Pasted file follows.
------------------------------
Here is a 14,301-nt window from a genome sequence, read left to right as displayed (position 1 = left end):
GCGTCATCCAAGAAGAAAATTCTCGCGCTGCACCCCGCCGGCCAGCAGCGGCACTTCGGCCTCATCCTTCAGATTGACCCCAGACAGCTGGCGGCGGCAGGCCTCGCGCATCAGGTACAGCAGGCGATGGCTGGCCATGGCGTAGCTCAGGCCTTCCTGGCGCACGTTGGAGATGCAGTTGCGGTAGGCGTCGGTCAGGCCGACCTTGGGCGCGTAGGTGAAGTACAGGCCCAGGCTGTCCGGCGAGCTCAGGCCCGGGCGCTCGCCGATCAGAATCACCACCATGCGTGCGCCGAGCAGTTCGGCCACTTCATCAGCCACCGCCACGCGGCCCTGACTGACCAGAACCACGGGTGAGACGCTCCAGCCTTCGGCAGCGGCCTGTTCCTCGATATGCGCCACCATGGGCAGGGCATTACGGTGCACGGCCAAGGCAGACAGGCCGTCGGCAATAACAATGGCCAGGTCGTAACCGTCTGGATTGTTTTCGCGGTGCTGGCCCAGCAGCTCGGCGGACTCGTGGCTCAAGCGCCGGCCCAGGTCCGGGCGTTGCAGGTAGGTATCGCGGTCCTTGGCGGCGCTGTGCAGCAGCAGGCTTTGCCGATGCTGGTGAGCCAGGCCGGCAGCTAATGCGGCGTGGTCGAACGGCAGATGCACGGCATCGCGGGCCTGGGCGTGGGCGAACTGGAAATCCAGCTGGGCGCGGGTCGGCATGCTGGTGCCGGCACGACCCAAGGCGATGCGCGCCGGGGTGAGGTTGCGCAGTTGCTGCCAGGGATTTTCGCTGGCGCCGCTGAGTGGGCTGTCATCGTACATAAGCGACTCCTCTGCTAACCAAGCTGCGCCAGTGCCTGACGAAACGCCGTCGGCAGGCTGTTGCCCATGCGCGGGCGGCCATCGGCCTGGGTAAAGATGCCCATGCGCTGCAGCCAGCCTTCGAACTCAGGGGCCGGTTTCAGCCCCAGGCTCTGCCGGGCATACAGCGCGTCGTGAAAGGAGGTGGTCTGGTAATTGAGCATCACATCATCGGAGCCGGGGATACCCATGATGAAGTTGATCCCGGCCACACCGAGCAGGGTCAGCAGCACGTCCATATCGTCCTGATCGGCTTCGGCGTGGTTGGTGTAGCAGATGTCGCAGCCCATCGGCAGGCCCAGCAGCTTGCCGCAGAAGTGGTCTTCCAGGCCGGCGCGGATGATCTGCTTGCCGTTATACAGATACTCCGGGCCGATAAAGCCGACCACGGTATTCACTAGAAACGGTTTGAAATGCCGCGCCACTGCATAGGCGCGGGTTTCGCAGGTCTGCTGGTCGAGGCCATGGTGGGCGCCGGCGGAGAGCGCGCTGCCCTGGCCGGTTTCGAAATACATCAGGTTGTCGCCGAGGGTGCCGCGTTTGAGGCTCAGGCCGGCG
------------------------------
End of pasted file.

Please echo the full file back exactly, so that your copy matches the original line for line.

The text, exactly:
Here is a 14,301-nt window from a genome sequence, read left to right as displayed (position 1 = left end):
GCGTCATCCAAGAAGAAAATTCTCGCGCTGCACCCCGCCGGCCAGCAGCGGCACTTCGGCCTCATCCTTCAGATTGACCCCAGACAGCTGGCGGCGGCAGGCCTCGCGCATCAGGTACAGCAGGCGATGGCTGGCCATGGCGTAGCTCAGGCCTTCCTGGCGCACGTTGGAGATGCAGTTGCGGTAGGCGTCGGTCAGGCCGACCTTGGGCGCGTAGGTGAAGTACAGGCCCAGGCTGTCCGGCGAGCTCAGGCCCGGGCGCTCGCCGATCAGAATCACCACCATGCGTGCGCCGAGCAGTTCGGCCACTTCATCAGCCACCGCCACGCGGCCCTGACTGACCAGAACCACGGGTGAGACGCTCCAGCCTTCGGCAGCGGCCTGTTCCTCGATATGCGCCACCATGGGCAGGGCATTACGGTGCACGGCCAAGGCAGACAGGCCGTCGGCAATAACAATGGCCAGGTCGTAACCGTCTGGATTGTTTTCGCGGTGCTGGCCCAGCAGCTCGGCGGACTCGTGGCTCAAGCGCCGGCCCAGGTCCGGGCGTTGCAGGTAGGTATCGCGGTCCTTGGCGGCGCTGTGCAGCAGCAGGCTTTGCCGATGCTGGTGAGCCAGGCCGGCAGCTAATGCGGCGTGGTCGAACGGCAGATGCACGGCATCGCGGGCCTGGGCGTGGGCGAACTGGAAATCCAGCTGGGCGCGGGTCGGCATGCTGGTGCCGGCACGACCCAAGGCGATGCGCGCCGGGGTGAGGTTGCGCAGTTGCTGCCAGGGATTTTCGCTGGCGCCGCTGAGTGGGCTGTCATCGTACATAAGCGACTCCTCTGCTAACCAAGCTGCGCCAGTGCCTGACGAAACGCCGTCGGCAGGCTGTTGCCCATGCGCGGGCGGCCATCGGCCTGGGTAAAGATGCCCATGCGCTGCAGCCAGCCTTCGAACTCAGGGGCCGGTTTCAGCCCCAGGCTCTGCCGGGCATACAGCGCGTCGTGAAAGGAGGTGGTCTGGTAATTGAGCATCACATCATCGGAGCCGGGGATACCCATGATGAAGTTGATCCCGGCCACACCGAGCAGGGTCAGCAGCACGTCCATATCGTCCTGATCGGCTTCGGCGTGGTTGGTGTAGCAGATGTCGCAGCCCATCGGCAGGCCCAGCAGCTTGCCGCAGAAGTGGTCTTCCAGGCCGGCGCGGATGATCTGCTTGCCGTTATACAGATACTCCGGGCCGATAAAGCCGACCACGGTATTCACTAGAAACGGTTTGAAATGCCGCGCCACTGCATAGGCGCGGGTTTCGCAGGTCTGCTGGTCGAGGCCATGGTGGGCGCCGGCGGAGAGCGCGCTGCCCTGGCCGGTTTCGAAATACATCAGGTTGTCGCCGAGGGTGCCGCGTTTGAGGCTCAGGCCGGCG